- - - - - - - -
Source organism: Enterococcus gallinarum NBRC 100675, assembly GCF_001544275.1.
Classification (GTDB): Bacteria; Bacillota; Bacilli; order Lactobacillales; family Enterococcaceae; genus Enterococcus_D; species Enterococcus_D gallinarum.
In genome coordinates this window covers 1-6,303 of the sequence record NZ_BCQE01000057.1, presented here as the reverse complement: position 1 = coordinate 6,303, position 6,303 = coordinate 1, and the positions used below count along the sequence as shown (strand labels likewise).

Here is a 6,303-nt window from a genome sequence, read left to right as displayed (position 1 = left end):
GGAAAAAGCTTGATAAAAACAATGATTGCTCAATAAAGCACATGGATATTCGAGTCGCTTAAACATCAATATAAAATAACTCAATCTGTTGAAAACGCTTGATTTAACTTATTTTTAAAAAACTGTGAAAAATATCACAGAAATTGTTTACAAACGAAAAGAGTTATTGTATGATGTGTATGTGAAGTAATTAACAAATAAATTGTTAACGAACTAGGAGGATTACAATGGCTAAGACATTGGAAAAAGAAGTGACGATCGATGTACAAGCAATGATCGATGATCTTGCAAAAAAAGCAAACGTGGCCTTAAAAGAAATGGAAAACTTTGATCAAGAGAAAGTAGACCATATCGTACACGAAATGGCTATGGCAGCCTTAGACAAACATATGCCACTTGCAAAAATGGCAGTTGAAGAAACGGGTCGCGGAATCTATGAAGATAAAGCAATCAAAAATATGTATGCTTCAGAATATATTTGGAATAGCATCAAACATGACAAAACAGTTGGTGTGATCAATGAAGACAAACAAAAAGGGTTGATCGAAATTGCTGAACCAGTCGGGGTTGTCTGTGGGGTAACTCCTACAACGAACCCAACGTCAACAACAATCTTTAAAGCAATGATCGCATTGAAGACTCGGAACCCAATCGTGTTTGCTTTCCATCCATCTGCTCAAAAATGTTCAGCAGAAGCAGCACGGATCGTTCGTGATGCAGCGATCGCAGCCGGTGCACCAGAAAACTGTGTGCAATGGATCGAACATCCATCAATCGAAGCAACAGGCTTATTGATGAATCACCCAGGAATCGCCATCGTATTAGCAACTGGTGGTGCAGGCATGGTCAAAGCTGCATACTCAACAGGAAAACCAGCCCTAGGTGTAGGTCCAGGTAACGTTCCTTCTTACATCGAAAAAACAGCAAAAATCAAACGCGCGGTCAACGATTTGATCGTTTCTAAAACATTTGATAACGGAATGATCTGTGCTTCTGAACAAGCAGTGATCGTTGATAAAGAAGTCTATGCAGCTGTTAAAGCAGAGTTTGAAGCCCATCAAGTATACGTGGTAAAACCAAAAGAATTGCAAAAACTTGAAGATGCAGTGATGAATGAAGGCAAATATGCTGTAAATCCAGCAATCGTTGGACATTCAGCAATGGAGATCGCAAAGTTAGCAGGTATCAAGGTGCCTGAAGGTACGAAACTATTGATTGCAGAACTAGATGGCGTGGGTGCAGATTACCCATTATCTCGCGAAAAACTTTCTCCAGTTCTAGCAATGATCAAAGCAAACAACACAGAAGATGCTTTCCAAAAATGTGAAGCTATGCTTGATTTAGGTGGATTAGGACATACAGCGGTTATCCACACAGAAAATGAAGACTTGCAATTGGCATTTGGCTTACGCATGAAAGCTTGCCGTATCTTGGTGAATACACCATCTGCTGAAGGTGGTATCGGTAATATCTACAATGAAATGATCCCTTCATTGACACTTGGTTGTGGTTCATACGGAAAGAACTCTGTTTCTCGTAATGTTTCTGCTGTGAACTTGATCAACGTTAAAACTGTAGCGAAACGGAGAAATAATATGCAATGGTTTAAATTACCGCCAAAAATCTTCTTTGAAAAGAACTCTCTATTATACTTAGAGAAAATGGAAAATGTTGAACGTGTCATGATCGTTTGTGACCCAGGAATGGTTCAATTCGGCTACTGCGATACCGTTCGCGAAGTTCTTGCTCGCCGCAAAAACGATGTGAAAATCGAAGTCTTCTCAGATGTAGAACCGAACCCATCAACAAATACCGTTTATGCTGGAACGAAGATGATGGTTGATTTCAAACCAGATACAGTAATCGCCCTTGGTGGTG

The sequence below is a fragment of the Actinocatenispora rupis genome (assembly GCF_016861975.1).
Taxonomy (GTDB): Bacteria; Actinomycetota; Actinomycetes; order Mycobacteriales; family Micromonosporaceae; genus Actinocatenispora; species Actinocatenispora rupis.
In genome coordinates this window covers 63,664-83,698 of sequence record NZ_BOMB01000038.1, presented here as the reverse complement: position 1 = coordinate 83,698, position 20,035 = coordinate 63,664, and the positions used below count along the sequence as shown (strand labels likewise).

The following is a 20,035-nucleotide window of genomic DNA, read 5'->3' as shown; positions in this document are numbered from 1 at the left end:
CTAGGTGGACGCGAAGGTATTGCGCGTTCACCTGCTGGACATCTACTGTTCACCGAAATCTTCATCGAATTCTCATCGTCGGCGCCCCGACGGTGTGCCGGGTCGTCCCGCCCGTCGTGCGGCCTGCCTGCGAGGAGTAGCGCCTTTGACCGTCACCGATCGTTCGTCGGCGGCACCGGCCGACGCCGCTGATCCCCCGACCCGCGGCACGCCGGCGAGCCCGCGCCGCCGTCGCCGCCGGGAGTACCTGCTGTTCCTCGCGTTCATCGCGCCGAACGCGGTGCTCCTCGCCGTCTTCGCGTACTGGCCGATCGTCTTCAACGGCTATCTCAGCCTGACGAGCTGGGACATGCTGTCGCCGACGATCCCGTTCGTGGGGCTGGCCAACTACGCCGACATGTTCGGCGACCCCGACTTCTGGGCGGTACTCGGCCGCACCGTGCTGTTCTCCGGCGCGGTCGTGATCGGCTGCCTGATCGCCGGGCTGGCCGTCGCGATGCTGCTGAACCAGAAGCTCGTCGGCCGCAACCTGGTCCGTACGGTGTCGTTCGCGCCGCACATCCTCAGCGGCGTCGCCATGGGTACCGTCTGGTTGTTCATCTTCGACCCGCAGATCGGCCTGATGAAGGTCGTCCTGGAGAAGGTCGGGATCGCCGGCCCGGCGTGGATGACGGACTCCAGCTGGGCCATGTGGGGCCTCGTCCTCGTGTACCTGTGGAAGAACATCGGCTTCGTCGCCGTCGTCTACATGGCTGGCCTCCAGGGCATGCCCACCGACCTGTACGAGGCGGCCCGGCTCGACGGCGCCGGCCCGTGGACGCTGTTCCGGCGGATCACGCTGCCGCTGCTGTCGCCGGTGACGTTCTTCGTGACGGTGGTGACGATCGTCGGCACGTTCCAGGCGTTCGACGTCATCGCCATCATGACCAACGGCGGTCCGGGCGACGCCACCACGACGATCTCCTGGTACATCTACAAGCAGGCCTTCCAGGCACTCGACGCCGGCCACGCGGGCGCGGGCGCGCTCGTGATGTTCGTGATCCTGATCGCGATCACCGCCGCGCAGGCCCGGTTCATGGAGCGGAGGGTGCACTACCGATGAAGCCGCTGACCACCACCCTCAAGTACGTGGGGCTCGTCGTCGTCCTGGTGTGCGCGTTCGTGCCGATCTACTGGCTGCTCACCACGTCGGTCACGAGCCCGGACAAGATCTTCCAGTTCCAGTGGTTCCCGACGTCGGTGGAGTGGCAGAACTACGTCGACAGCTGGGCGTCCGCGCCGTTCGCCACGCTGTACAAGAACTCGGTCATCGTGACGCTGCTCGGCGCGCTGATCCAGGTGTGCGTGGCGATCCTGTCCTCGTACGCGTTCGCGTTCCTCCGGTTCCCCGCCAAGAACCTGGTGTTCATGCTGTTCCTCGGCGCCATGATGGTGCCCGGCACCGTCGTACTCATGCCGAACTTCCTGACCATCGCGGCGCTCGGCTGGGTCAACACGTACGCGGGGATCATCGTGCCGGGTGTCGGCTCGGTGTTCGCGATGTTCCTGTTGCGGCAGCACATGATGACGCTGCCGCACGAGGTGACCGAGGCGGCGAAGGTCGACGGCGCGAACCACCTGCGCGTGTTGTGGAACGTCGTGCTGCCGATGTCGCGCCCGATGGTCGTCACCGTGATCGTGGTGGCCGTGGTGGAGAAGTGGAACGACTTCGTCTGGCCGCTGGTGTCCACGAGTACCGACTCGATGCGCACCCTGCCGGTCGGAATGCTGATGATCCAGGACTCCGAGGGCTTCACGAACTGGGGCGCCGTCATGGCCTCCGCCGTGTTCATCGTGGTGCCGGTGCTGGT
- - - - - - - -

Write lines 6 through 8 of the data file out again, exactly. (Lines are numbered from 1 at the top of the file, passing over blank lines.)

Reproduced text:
The sequence below is a fragment of the Actinocatenispora rupis genome (assembly GCF_016861975.1).
Taxonomy (GTDB): Bacteria; Actinomycetota; Actinomycetes; order Mycobacteriales; family Micromonosporaceae; genus Actinocatenispora; species Actinocatenispora rupis.
In genome coordinates this window covers 63,664-83,698 of sequence record NZ_BOMB01000038.1, presented here as the reverse complement: position 1 = coordinate 83,698, position 20,035 = coordinate 63,664, and the positions used below count along the sequence as shown (strand labels likewise).